Big-city lawyer Hank Palmer returns to his childhood home where his father, the town's judge, is suspected of murder. Hank sets out to discover the truth and, along the way, reconnects with his estranged family.
Robert Downey Jr.,
The movie is a coming-of-age drama about a boy growing up in Astoria, N.Y., during the 1980s. As his friends end up dead, on drugs or in prison, he comes to believe he has been saved from their fate by various so-called saints.
Robert Downey Jr.,
The story of the life and career of the legendary rhythm and blues musician Ray Charles, from his humble beginnings in the South, where he went blind at age seven, to his meteoric rise to stardom during the 1950s and 1960s.
In 2005, the only thing hurting Los Angeles Times columnist Steve Lopez more than his face from a recent bike accident was his pressing need for story ideas. That is when he discovers Nathaniel Ayers, a mentally ill, homeless street musician who possesses extraordinary talent, even through his half-broken instruments. Inspired by his story, Lopez writes an acclaimed series of articles about Ayers and attempts to do more to help both him and the rest of the underclass of LA have a better life. However, Lopez's good intentions run headlong in the hard realities of the strength of Ayers' personal demons and the larger social injustices facing the homeless. Regardless, Lopez and Ayers must find a way to conquer their deepest anxieties and frustrations to hope for a brighter future for both of them. Written by
Kenneth Chisholm (email@example.com)
In the scene that Nathaniel Ayers and Steve Lopez attend a rehearsal concert, all the seats are covered with canvas. This was not cinematic imagery; this is actually done in some concert halls during rehearsals to reflect a more accurate sound as if the seats were being occupied. See more »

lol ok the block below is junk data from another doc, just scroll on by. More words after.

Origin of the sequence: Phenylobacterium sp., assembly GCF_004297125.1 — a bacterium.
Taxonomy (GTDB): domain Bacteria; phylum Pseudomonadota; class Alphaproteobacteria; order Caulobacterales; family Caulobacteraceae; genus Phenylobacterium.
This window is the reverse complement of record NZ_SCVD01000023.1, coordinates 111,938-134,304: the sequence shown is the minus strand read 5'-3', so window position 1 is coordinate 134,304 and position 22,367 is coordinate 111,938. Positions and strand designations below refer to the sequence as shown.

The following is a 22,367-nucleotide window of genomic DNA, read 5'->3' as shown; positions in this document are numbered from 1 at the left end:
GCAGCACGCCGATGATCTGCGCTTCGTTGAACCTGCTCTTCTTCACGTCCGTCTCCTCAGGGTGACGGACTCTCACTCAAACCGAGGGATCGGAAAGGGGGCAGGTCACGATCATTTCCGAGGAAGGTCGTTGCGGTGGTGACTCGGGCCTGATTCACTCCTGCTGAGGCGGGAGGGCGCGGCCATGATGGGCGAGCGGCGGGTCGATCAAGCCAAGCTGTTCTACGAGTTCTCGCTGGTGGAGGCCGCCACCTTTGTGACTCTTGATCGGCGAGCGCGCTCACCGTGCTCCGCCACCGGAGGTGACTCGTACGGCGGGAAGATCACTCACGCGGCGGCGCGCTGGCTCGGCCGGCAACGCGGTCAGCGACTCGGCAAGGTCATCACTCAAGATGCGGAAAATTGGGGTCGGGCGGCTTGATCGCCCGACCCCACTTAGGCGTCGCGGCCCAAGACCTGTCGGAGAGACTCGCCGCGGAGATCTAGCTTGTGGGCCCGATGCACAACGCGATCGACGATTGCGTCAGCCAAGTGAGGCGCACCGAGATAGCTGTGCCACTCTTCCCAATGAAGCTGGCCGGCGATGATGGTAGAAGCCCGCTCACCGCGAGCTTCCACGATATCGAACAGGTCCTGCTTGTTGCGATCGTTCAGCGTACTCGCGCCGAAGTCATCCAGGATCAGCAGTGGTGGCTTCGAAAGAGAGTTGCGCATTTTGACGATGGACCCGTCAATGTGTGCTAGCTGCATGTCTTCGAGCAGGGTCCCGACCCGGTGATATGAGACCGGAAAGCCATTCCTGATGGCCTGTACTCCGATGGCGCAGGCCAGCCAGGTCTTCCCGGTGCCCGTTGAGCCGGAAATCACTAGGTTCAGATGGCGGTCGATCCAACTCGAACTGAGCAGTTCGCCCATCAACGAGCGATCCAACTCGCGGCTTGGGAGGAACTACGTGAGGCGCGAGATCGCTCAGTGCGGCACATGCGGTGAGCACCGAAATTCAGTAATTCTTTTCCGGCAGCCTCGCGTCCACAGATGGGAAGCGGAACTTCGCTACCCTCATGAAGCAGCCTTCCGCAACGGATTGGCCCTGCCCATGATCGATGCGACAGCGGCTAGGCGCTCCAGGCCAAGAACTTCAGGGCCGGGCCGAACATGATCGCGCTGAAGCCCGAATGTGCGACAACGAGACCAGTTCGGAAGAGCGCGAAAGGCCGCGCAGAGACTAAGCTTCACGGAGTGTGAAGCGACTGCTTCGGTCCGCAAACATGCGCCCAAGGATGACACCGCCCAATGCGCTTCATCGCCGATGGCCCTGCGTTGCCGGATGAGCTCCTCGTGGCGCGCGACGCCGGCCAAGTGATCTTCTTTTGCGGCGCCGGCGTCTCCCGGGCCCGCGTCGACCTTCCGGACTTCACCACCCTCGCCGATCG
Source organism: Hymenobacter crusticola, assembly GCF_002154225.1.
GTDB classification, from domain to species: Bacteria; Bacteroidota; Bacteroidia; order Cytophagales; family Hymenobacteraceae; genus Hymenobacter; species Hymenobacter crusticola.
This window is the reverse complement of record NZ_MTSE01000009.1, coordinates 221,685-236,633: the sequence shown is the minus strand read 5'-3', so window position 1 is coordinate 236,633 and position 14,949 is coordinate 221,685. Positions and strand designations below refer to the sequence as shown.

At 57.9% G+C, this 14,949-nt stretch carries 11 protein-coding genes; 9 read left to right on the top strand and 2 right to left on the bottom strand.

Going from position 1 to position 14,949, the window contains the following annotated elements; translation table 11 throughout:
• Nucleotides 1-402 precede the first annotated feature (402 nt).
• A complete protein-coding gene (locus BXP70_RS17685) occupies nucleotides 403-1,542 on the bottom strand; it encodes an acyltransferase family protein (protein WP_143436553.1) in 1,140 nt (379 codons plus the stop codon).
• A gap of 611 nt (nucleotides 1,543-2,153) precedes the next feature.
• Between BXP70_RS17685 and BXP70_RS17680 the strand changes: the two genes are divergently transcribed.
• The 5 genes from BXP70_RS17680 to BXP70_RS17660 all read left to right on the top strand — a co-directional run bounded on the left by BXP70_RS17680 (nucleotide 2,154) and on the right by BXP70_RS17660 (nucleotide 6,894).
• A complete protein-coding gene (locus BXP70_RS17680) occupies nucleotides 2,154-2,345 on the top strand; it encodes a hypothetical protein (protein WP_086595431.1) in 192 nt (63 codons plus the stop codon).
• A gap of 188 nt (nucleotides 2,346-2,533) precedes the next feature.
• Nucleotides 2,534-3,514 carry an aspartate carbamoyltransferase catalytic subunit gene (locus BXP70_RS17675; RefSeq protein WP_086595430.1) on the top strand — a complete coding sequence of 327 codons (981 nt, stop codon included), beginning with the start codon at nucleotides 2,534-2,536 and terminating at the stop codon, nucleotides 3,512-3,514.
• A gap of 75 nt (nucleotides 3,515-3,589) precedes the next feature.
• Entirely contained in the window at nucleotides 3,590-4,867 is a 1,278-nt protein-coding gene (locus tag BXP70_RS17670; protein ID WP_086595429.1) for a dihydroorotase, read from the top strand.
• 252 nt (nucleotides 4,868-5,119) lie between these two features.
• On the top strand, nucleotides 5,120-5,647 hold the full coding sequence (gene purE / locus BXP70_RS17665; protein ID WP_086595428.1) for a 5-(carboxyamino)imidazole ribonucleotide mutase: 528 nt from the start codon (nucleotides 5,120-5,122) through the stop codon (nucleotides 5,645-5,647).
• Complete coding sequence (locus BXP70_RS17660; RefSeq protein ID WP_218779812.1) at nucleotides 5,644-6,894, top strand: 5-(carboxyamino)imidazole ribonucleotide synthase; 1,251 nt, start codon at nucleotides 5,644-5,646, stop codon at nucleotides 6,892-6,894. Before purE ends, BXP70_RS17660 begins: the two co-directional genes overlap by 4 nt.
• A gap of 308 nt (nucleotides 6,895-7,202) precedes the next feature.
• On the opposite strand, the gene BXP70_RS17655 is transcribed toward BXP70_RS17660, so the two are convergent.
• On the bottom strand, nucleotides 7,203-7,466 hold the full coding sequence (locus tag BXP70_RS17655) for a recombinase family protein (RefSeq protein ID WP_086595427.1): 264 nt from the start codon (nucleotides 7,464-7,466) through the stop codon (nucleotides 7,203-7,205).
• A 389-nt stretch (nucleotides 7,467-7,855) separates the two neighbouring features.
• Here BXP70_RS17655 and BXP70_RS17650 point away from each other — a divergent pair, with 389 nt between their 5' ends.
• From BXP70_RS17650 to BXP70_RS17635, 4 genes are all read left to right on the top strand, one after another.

A utility truck is seen in the tunnel when Lopez and Nathaniel are talking. The utility truck was not there before Lopez stopped his car. See more »
[greeting his co-workers]
Buen dia, muchachos.
"Points West" by Steve Lopez. A construction worker in Griffith Park heard the
[swerving his bicycle to avoid a raccoon]
He saw a cyclist cartwheel off his bike and slam face-first into the unforgiving asphalt of Riverside Drive.
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At the end of the credits, the music concludes with the sound of a cassette tape grinding to a stop, referencing Lopez's omnipresent recorder. See more »
After catching snippets of the lackluster reviews (two-stars in the Globe and Mail) I was dis-heartened. It's been a few months since I'd been moved by the trailer. However, the film never came out. I thought it might have been shelved.
I was glad to see it was indeed playing. In spite of the reviews, I persevered on the strength of the trailer. It seemed to me there was too much talent and pedigree involved for it to actually suck. And you know what? it's a terrific film with a poignant story. Perhaps lower expectations propped up my perceptions of it, however, it still stands as time well spent.
The film is based on a true story involving a top columnist at the LA Times, Steve Lopez, played with grace by Robert Downey Jr., who becomes invested in one of his more colourful subjects, Nathaniel Ayers, an accomplished musician overcome by mental illness, now living on the streets of LA portrayed by Jamie Foxx, who rambles his way to a convincing performance.
The film is a satisfying adult drama that doesn't lose it's direction. It doesn't pander to it's audience. There is no random violence, no guns, but indeed simply good story telling with great characterizations. It's a decent film that deserves better treatment in the press. It has a noble heart that succeeds in telling a great human story.
It resonates and strikes a chord.
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